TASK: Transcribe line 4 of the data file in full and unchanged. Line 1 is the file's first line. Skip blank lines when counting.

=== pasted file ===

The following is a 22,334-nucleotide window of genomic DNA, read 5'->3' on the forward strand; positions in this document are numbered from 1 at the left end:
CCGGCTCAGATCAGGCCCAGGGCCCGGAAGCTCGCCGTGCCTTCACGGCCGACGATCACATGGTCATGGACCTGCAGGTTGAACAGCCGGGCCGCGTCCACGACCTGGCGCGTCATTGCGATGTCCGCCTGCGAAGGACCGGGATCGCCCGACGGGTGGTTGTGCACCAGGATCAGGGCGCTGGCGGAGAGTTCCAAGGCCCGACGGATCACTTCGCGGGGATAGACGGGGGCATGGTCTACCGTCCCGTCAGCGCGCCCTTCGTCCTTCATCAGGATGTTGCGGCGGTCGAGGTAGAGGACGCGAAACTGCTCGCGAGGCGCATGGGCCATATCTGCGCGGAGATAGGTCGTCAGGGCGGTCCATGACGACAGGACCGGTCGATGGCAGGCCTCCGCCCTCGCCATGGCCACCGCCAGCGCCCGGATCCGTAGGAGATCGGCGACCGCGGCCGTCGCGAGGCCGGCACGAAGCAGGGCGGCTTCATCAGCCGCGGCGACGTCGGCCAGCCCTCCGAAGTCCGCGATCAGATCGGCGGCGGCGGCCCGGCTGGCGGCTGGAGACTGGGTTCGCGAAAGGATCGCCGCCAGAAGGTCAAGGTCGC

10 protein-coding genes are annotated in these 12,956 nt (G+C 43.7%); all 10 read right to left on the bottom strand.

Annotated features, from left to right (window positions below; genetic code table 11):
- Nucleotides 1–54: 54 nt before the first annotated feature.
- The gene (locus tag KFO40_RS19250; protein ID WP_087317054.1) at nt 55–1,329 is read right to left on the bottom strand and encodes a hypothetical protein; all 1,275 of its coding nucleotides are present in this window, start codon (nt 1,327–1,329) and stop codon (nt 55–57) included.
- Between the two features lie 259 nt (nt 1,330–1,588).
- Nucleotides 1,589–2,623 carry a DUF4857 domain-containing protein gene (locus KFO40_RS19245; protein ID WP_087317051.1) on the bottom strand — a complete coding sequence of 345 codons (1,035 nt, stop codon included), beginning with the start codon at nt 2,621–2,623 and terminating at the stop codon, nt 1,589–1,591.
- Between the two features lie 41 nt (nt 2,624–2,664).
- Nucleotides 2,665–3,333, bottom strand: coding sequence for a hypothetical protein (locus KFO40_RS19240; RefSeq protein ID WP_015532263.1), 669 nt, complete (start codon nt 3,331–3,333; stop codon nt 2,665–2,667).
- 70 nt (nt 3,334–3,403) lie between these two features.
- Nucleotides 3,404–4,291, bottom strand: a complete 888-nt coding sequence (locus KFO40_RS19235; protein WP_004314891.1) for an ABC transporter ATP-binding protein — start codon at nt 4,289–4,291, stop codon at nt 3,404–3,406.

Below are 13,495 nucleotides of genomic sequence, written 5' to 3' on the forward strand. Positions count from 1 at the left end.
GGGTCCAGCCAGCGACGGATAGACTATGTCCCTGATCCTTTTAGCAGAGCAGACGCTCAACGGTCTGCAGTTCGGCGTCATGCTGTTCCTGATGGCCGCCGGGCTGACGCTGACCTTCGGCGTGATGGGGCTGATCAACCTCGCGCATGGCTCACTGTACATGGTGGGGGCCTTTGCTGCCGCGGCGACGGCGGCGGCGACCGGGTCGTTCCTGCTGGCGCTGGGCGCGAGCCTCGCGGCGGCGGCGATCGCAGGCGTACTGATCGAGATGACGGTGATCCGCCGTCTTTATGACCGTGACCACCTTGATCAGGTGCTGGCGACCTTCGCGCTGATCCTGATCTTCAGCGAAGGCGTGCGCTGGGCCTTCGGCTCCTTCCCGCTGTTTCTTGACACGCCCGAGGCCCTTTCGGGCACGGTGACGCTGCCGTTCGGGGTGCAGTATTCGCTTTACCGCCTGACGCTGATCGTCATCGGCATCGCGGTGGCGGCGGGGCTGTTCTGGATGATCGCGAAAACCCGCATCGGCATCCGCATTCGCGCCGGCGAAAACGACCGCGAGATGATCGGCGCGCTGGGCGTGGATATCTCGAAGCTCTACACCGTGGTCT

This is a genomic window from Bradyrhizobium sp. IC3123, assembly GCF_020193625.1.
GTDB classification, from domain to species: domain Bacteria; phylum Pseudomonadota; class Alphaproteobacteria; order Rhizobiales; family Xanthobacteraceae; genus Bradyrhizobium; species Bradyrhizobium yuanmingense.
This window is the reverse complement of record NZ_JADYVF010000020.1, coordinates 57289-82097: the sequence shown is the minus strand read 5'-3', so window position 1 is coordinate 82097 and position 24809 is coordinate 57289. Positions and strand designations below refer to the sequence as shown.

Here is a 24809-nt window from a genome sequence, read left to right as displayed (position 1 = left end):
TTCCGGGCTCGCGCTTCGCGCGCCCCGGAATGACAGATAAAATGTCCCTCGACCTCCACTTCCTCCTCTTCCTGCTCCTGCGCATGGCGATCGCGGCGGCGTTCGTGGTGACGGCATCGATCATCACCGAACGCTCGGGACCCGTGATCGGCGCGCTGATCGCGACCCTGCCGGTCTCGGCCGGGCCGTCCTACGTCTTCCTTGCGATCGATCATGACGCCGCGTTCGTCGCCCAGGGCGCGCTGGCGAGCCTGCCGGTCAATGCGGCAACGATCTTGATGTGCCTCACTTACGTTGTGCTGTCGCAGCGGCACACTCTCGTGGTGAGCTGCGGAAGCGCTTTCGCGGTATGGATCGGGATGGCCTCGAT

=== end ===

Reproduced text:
Annotated features, from left to right (window positions below; genetic code table 11):